Increasing global production and record U.S. corn and soybean yields in 2016 have led to growing stocks and lower prices, especially for coarse grains. What does this mean for seeded acreage and what should Canadian farmers expect in 2017? Over the next two weeks, I will present an overview of planting and farm input decisions for grain and oilseed producers in both Eastern and Western Canada. This week I provide the assessment for Eastern Canada.
Soybeans in Eastern Canada expected to be record in 2017
On January 30, 2017, Agriculture and Agri-Food Canada (AAFC) released its first . AAFC is projecting Canadian seeded corn acres will decline by 3% along with a reduction in winter wheat acres of 12%. Canadian soybean seeded acres are expected to increase by 8% in 2017, to a record 5.9 million acres.
Thefrom the Ontario Ministry of Agriculture, Food and Rural Affairs estimates that the difference between the contribution margin of soybeans and corn is about $50 per acre for a typical producer in Eastern Canada. This lines up well with AAFC projections of larger soybean acres and smaller corn acres.
While current projections favour soybeans, corn remains profitable and several factors could impact the grain and oilseed market between now and the end of the crop year. The United States Department of Agriculture’s (USDA) planting intentions report which will be released on March 31, 2017, will be an important market driver. Current estimates put the U.S. soybean crop exceeding 85 million acres. In addition, the size of the soybean crop in South America will impact pricing in future markets. A good indicator of profitability to assess market prospects of corn and soybeans is the soybean-corn ratio (calculated as November soybean futures divided by December corn futures). Typically, a ratio above 2.5 favours soybeans, the current value is around 2.6.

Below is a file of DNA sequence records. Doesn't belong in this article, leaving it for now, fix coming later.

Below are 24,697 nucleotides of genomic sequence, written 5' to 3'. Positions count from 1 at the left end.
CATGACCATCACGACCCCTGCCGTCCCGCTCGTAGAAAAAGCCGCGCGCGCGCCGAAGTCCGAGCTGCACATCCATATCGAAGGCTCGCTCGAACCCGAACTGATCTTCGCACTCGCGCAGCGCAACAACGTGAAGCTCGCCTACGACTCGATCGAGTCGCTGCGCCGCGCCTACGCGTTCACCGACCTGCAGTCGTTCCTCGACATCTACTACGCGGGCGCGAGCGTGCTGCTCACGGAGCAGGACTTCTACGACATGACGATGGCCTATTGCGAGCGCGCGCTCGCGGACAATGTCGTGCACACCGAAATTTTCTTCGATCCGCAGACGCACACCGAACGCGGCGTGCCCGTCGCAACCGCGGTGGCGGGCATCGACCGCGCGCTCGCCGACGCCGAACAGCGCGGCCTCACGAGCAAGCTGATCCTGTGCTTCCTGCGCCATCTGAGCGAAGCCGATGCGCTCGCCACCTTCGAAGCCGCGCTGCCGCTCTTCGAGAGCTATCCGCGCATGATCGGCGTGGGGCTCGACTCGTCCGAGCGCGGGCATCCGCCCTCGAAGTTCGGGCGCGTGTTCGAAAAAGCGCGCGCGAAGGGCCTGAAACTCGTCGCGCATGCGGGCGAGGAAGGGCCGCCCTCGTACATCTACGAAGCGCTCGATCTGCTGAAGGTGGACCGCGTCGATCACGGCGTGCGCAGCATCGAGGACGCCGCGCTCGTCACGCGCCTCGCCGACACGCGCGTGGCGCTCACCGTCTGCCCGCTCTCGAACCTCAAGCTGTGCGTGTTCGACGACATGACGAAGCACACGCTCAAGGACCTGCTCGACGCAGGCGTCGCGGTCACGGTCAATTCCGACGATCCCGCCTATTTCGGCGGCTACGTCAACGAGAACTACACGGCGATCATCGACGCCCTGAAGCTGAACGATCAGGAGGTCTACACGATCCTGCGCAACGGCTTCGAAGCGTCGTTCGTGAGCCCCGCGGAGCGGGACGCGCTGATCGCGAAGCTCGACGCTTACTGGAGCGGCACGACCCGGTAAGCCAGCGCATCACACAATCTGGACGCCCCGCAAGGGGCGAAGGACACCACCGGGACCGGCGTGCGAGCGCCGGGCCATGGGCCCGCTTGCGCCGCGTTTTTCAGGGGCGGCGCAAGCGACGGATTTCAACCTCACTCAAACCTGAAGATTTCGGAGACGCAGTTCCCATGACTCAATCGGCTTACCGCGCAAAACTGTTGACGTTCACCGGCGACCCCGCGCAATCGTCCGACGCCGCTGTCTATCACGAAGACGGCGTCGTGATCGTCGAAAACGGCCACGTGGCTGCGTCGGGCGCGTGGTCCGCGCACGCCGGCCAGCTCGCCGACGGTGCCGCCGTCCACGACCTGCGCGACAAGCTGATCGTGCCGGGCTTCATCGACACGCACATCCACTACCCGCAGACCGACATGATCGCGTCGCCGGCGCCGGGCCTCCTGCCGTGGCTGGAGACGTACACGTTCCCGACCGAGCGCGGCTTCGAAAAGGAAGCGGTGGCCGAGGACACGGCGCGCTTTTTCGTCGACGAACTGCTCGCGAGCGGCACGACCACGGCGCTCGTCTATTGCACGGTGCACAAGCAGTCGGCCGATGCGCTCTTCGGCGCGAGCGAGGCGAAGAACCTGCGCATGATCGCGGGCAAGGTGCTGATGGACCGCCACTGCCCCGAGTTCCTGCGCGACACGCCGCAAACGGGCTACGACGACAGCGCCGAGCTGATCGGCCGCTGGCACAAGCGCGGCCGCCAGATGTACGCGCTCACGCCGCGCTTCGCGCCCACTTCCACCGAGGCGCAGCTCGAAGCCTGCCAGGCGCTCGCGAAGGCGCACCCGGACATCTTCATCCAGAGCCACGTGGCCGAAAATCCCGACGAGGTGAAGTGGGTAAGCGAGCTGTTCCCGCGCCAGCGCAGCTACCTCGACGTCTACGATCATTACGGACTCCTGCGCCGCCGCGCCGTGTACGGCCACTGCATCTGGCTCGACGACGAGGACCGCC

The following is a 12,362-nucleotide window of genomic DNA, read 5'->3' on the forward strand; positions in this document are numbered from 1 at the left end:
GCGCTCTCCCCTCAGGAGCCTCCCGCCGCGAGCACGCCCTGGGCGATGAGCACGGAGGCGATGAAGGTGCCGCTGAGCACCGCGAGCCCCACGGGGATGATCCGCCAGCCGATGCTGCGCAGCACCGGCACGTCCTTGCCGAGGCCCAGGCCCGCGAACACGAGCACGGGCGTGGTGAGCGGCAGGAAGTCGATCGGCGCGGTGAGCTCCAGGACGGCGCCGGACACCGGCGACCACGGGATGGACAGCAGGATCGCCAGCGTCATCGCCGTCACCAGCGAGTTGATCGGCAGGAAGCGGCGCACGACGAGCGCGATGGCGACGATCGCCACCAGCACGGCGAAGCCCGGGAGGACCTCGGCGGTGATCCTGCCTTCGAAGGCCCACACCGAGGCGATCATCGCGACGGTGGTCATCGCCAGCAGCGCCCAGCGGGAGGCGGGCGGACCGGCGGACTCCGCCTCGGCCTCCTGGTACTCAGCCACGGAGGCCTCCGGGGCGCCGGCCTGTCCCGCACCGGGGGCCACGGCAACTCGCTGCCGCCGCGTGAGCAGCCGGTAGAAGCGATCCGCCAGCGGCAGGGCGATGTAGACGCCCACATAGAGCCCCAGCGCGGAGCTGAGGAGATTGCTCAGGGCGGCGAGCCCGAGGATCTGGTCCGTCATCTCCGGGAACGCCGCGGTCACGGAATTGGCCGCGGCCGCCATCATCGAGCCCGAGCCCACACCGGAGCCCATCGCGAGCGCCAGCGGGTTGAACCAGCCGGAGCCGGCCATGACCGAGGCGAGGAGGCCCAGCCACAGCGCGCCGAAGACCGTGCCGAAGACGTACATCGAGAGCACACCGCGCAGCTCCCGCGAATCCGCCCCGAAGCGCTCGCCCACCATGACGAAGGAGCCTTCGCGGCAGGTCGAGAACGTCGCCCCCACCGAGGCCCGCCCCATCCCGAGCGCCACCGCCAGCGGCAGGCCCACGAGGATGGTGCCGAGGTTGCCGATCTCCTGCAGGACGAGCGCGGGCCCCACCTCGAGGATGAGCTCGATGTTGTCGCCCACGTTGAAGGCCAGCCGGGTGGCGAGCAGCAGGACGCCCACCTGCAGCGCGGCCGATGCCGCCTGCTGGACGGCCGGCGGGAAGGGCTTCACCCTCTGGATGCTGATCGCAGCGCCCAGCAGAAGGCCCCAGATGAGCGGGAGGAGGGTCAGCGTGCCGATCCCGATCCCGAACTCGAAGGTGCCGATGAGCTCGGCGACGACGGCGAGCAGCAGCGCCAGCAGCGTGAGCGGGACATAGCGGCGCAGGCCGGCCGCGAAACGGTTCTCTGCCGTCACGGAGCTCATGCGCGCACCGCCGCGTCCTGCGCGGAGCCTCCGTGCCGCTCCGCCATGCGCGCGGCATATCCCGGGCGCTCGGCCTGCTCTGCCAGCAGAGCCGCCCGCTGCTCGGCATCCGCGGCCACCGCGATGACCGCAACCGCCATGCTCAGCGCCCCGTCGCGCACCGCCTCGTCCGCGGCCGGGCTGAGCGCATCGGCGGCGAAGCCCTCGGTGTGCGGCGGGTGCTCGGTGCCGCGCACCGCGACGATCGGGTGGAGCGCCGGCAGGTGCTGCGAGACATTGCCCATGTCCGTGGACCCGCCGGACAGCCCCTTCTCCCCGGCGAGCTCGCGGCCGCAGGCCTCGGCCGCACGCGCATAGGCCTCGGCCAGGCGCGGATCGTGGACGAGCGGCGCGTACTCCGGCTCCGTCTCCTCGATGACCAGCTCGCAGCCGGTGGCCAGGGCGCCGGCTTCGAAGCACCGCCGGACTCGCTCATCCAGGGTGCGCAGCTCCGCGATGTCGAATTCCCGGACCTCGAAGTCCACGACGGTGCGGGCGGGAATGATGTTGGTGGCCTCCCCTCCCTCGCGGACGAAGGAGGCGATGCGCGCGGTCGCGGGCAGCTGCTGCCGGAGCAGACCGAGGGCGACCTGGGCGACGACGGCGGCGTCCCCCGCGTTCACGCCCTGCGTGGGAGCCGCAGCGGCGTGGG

Farm inputs remain stable
According to Statistics Canada, Eastern Canadian farm input prices declined 2% in the first three quarters of 2016 compared to the same period in 2015. We expect farm input costs to slightly increase in 2017 as energy prices trend slightly up terms of fertilizer, prices actually declined on average 10% in the first three quarters of 2016 and are expected to remain lower in 2017 than 2016 average prices.
Canadian soybean acreage is forecast to reach a record in 2017, but not all the increased acreage will be in Eastern Canada. Next week I’ll take a look at farm inputs and planting intentions for Western Canada, a region with a more diverse crop mix as well as expanding acreage of soybeans and various other crops.